Building on a Legacy of Vaccine Discovery to Save Lives from the Ebola Virus
Albert Sabin, MD, imagined a world without polio, where children would be healthy and free from that deadly disease. From the moment he earned his medical degree in 1931, he tirelessly worked to make that happen. And in 1939, he brought his drive and passion to Cincinnati Children’s.
Because polio often paralyzed children, it was commonly believed that the virus lived in a person’s nerve cells. The first polio vaccine — an injection — was developed to tackle the disease throughout the body. But it didn’t provide lifelong immunity. Additional injections were needed to maintain protection.
What’s more, children who were vaccinated against the disease were still able to spread it. That meant that while they no longer could get sick, the virus wasn’t completely killed in their bodies. They could pass polio on to others who weren’t protected.
For Dr. Sabin, that was unacceptable—he wanted polio eliminated completely. He began looking for where the virus might live and reproduce in the body. If he could find that, he could create a better vaccine that could wipe out the virus entirely.
Finally, in the 1950s he found that the polio virus grows in the intestines. And that radically changed everything about how we approached the disease.
Instead of injecting a vaccine, an oral one would go directly to where the virus lived. That made it more effective in eliminating the disease and providing lifelong immunity.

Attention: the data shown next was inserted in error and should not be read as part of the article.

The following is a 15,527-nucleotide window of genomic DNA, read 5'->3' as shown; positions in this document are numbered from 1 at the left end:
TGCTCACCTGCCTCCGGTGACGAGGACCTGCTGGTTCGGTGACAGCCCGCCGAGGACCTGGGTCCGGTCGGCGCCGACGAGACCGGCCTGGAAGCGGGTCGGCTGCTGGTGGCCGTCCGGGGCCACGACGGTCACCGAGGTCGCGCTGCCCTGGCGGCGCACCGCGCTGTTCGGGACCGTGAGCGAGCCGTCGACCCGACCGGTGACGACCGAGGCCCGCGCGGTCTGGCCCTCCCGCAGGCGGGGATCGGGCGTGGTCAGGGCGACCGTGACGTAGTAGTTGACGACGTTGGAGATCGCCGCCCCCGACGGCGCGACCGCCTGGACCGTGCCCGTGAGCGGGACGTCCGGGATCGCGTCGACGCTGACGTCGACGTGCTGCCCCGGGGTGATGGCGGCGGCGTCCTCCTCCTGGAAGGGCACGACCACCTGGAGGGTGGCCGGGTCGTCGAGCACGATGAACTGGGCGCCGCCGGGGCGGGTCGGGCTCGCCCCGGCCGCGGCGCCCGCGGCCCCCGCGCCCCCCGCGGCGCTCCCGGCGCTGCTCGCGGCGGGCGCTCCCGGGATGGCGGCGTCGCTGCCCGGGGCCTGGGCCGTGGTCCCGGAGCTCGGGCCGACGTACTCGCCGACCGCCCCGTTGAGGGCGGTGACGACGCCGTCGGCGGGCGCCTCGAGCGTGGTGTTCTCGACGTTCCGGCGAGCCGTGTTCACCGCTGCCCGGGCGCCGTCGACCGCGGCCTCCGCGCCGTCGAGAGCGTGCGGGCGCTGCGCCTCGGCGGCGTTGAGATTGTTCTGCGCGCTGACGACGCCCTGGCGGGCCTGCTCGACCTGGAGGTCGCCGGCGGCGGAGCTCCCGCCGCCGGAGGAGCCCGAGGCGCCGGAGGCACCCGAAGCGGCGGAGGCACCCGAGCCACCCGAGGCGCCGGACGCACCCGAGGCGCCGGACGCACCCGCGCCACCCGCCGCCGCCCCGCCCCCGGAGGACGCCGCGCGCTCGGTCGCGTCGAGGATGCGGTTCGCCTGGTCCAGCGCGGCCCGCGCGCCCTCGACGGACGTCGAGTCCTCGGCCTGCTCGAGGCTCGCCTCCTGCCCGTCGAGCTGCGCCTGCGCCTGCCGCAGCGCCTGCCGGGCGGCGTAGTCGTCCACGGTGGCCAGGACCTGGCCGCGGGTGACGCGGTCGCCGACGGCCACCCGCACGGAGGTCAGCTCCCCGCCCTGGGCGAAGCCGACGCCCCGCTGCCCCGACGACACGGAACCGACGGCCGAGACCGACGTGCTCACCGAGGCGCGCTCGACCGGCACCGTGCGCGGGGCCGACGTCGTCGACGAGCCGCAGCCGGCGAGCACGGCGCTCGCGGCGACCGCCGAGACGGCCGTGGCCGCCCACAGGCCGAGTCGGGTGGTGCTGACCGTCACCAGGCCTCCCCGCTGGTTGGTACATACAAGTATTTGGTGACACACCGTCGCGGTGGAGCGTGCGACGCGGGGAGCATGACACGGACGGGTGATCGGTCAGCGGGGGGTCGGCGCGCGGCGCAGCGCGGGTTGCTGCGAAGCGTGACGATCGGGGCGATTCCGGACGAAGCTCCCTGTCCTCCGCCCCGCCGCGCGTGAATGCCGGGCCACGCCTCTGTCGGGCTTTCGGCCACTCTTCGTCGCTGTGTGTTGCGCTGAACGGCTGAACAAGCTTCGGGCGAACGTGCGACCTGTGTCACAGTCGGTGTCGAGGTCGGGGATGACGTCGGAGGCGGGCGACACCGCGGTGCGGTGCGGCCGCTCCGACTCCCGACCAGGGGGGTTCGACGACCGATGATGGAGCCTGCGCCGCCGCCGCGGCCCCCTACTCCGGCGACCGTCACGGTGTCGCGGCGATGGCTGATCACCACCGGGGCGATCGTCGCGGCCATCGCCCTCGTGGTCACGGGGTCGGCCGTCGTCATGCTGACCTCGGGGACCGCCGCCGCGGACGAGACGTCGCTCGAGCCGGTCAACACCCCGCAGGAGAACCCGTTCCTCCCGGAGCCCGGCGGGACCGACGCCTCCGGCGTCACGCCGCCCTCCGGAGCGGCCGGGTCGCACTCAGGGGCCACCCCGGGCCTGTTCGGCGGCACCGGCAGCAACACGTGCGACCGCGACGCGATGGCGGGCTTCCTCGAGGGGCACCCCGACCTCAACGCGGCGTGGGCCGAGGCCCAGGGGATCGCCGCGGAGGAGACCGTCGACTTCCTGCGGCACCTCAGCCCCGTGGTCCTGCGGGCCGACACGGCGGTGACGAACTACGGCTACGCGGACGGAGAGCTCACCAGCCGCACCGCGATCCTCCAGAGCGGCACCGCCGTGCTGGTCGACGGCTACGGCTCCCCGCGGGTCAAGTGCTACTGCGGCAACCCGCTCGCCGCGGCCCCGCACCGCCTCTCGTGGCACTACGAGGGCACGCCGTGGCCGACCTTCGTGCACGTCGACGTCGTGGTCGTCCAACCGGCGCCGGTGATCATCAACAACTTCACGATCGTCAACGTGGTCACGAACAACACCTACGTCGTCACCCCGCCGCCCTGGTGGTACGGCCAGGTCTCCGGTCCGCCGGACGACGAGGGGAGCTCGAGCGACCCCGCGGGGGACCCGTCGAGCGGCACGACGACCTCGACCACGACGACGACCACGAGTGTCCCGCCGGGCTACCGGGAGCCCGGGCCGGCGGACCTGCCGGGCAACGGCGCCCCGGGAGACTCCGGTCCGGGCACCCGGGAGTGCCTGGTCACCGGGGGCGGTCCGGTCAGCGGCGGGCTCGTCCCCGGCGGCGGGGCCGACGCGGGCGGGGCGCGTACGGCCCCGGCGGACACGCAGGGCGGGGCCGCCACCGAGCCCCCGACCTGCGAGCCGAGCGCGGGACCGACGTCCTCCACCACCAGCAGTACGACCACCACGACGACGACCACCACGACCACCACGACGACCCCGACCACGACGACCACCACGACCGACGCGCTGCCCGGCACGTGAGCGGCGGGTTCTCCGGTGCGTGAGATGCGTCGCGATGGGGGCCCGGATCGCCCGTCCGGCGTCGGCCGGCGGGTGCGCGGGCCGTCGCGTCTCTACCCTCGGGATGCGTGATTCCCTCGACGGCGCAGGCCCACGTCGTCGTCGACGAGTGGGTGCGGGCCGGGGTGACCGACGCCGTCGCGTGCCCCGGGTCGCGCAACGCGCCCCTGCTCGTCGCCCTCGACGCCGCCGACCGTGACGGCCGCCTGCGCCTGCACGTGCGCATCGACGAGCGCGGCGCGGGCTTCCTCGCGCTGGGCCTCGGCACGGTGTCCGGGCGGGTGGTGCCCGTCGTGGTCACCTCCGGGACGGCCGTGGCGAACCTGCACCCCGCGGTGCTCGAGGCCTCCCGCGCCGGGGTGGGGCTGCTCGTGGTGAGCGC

Dr. Sabin’s oral vaccine was introduced internationally in 1957 and quickly was adopted around the world. Within a few decades, polio was all but eradicated.
His discovery didn’t just revolutionize medicine, however. It set Cincinnati Children’s on a new trajectory to become a pediatric research powerhouse, leading medical innovations that would improve the lives of children around the globe.
And we haven’t looked back since.
Fighting a Deadly Enemy
Like Dr. Sabin, Paul Spearman, MD, director of our Division of Infectious Diseases, loves solving the mysteries of illnesses. He’s dedicated his life to discovering what makes some viruses so deadly and what we can do to defeat them.
Currently, he and his colleague Karnail Singh, PhD, are leading a project to tackle one of the most dangerous infections in the world — the Ebola virus.
“Ebola is highly contagious and has a high risk of fatality,” says Dr. Spearman. “That’s why we’re working on developing vaccines to prevent it.”
There is still much that is unknown about Ebola. We don’t know exactly where it comes from or how to predict where it will strike. On average, at least half — and often many more — of the patients who get sick from Ebola die. No one is immune unless they have survived a previous infection.
In March 2014 the largest recorded outbreak of Ebola began. More than 11,000 people died. The outbreak ravaged multiple countries in West Africa until 2016 — but it didn’t stay within those borders. Cases were reported in the United States and Spain.
Suddenly this deadly disease was front and center on the world stage. Finding a way to stop it now had a new urgency — and Dr. Spearman and his team began work on a potential solution.